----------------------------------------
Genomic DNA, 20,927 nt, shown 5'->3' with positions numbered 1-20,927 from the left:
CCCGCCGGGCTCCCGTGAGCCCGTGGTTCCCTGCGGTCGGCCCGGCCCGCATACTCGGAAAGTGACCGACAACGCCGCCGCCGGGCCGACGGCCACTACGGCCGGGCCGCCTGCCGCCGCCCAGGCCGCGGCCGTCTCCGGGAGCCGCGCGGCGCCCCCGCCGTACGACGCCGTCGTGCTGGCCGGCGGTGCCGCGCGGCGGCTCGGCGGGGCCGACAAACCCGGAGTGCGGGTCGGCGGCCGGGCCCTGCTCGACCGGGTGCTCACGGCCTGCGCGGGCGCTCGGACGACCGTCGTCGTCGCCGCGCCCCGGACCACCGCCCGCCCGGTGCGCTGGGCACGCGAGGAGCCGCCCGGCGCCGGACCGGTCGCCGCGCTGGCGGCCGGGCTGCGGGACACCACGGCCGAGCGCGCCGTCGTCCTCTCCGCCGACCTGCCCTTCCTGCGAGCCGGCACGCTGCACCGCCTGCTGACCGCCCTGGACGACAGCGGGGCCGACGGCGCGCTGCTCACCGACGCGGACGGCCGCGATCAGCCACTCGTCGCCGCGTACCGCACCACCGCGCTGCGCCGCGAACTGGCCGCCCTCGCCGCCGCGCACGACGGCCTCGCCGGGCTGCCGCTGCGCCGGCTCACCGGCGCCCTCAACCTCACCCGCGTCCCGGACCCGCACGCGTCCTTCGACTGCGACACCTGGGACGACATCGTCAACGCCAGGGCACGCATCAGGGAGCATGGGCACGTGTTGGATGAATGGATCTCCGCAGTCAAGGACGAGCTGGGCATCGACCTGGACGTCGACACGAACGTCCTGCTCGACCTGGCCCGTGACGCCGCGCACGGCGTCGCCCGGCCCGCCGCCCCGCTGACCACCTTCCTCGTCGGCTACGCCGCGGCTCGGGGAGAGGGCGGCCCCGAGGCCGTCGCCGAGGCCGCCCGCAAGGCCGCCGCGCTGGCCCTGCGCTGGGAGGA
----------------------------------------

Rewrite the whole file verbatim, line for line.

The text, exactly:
Genomic DNA, 20,927 nt, shown 5'->3' with positions numbered 1-20,927 from the left:
CCCGCCGGGCTCCCGTGAGCCCGTGGTTCCCTGCGGTCGGCCCGGCCCGCATACTCGGAAAGTGACCGACAACGCCGCCGCCGGGCCGACGGCCACTACGGCCGGGCCGCCTGCCGCCGCCCAGGCCGCGGCCGTCTCCGGGAGCCGCGCGGCGCCCCCGCCGTACGACGCCGTCGTGCTGGCCGGCGGTGCCGCGCGGCGGCTCGGCGGGGCCGACAAACCCGGAGTGCGGGTCGGCGGCCGGGCCCTGCTCGACCGGGTGCTCACGGCCTGCGCGGGCGCTCGGACGACCGTCGTCGTCGCCGCGCCCCGGACCACCGCCCGCCCGGTGCGCTGGGCACGCGAGGAGCCGCCCGGCGCCGGACCGGTCGCCGCGCTGGCGGCCGGGCTGCGGGACACCACGGCCGAGCGCGCCGTCGTCCTCTCCGCCGACCTGCCCTTCCTGCGAGCCGGCACGCTGCACCGCCTGCTGACCGCCCTGGACGACAGCGGGGCCGACGGCGCGCTGCTCACCGACGCGGACGGCCGCGATCAGCCACTCGTCGCCGCGTACCGCACCACCGCGCTGCGCCGCGAACTGGCCGCCCTCGCCGCCGCGCACGACGGCCTCGCCGGGCTGCCGCTGCGCCGGCTCACCGGCGCCCTCAACCTCACCCGCGTCCCGGACCCGCACGCGTCCTTCGACTGCGACACCTGGGACGACATCGTCAACGCCAGGGCACGCATCAGGGAGCATGGGCACGTGTTGGATGAATGGATCTCCGCAGTCAAGGACGAGCTGGGCATCGACCTGGACGTCGACACGAACGTCCTGCTCGACCTGGCCCGTGACGCCGCGCACGGCGTCGCCCGGCCCGCCGCCCCGCTGACCACCTTCCTCGTCGGCTACGCCGCGGCTCGGGGAGAGGGCGGCCCCGAGGCCGTCGCCGAGGCCGCCCGCAAGGCCGCCGCGCTGGCCCTGCGCTGGGAGGA